Quotezone.co.uk, one of the UK’s leading car insurance comparison platforms, recently polled 500 car insurance policyholders to gauge their feelings on electric vehicles. The survey, which spoke to both fossil fuel and EV drivers, found that a staggering 59 percent of petrol or diesel car drivers would only consider buying an EV when they “absolutely have to”.
These findings could spell doom for the Government’s plans to hit net zero, as they intend to ban sales of new petrol and diesel cars by 2030.
Experts have warned that aside from the cost of living crisis hurting Briton’s spending power, a key concern for drivers is the lack of charging infrastructure.
Greg Wilson, Founder of Quotezone.co.uk, noted that while the number of public charging points for EVs has grown exponentially in all regions of the country, this growth has not been equal.
Speaking to Express.co.uk said: “The Department for Transport’s latest statistics show all UK regions enjoyed an increase in the number of charging devices – around the five percent mark for the majority of areas – from January to March this year, but growth was far from equal.
“While London enjoyed a 9.4 percent rise in charging devices, closely followed by the West Midlands with 9.3 percent, Northern Ireland trailed behind with a 0.9 percent increase.
“It probably goes without saying that many of these newly installed charging points are in cities, since urban centres generally have a higher concentration of electric vehicles.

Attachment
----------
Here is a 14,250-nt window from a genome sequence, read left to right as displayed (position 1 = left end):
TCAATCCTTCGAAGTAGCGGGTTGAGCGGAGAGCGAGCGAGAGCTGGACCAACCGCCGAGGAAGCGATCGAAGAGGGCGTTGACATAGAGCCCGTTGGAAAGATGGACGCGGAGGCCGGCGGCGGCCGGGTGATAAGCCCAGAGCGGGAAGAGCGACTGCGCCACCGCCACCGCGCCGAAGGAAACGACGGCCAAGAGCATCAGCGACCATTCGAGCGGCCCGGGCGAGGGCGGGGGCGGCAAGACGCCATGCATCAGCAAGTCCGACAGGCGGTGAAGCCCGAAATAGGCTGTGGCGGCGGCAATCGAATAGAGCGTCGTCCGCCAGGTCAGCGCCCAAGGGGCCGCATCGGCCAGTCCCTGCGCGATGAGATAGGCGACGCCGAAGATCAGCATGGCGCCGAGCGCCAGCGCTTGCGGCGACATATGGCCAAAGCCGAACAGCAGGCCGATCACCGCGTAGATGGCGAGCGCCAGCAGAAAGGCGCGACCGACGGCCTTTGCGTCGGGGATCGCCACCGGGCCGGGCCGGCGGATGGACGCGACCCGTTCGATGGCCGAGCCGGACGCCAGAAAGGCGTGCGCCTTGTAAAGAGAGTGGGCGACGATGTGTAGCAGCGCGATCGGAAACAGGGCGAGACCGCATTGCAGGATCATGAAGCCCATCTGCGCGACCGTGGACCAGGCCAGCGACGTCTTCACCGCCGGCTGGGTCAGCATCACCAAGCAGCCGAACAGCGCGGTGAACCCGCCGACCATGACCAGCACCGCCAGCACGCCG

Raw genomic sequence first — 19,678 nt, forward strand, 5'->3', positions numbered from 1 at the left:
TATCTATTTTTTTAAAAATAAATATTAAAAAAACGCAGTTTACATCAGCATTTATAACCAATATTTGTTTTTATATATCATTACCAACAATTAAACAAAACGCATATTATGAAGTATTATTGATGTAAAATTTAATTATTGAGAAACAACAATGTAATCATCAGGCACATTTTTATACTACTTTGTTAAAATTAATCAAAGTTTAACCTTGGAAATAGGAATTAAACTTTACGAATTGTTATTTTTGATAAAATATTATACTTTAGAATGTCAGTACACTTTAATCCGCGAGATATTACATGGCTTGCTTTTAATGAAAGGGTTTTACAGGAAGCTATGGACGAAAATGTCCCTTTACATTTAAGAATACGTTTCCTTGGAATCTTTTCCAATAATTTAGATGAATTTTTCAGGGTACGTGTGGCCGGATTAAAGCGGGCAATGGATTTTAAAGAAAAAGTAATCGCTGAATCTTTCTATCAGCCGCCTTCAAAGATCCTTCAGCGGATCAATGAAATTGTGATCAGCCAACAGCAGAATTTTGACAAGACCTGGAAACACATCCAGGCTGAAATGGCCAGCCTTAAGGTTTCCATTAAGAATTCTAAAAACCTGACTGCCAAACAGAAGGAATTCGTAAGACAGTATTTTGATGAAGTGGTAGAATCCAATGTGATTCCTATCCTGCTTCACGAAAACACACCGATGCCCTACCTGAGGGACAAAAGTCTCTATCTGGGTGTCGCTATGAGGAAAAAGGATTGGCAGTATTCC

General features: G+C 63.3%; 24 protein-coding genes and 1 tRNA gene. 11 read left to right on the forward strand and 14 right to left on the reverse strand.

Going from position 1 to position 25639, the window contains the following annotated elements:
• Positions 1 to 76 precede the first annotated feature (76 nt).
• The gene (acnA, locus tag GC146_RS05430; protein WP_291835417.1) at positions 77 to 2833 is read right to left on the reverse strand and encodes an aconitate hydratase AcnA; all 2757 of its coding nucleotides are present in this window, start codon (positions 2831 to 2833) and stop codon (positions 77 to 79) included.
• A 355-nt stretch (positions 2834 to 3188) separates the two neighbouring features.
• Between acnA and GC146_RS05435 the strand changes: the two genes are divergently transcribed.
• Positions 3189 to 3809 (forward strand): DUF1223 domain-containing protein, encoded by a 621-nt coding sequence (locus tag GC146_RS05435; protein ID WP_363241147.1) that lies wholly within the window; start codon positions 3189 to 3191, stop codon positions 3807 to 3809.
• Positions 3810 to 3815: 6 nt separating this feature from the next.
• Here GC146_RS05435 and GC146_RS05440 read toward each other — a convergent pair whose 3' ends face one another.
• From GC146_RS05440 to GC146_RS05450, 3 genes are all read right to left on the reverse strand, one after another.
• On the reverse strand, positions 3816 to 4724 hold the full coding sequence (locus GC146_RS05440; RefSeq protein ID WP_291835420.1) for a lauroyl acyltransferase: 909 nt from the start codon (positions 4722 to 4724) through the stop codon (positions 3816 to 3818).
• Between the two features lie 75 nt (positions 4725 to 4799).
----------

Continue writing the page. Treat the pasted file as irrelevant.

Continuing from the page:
“However, there is, unfortunately, a clear north-side divide when it comes to EV charging infrastructure, and that doesn’t seem to be going away even as the drive to install more ramps up.”
Figures reveal that the number of charging points has grown by 1000 percent over the past seven years, from 2,664 points in April 2015 to 30,290 in April this year.
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Further illustrating the divide in charging locations, Mr Wilson said: “When the data is weighted per 100,000 people we can see that the North East has 10 percent fewer EV charging points than the South East, while Yorkshire and the Humber has a worrying 56 percent fewer public charging points.
“The devolved governments are also achieving vastly different results when it comes to EV infrastructure, with Wales now home to almost double the number of public charging points per 100,000 people as Northern Ireland, while Scotland has 54 percent more than Wales and three times as many as Northern Ireland.
“Our survey shows drivers are worried about the progress of the electric charging infrastructure, availability of public charging points was cited as an issue by 19.3 percent of respondents.
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In addition, when electric vehicle owners were asked what they didn’t like about their cars, 24.8 percent said there weren’t enough readily available charging points, followed by range anxiety (20 percent) and broken charging points (19 percent).”